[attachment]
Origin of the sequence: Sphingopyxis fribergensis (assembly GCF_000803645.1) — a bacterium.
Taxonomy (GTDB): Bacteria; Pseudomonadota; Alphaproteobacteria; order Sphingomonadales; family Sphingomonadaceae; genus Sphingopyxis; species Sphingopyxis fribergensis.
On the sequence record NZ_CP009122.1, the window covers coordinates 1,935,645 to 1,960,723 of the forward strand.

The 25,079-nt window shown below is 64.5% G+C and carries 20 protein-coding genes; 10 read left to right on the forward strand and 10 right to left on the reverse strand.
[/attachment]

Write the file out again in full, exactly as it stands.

Origin of the sequence: Sphingopyxis fribergensis (assembly GCF_000803645.1) — a bacterium.
Taxonomy (GTDB): Bacteria; Pseudomonadota; Alphaproteobacteria; order Sphingomonadales; family Sphingomonadaceae; genus Sphingopyxis; species Sphingopyxis fribergensis.
On the sequence record NZ_CP009122.1, the window covers coordinates 1,935,645 to 1,960,723 of the forward strand.

The 25,079-nt window shown below is 64.5% G+C and carries 20 protein-coding genes; 10 read left to right on the forward strand and 10 right to left on the reverse strand.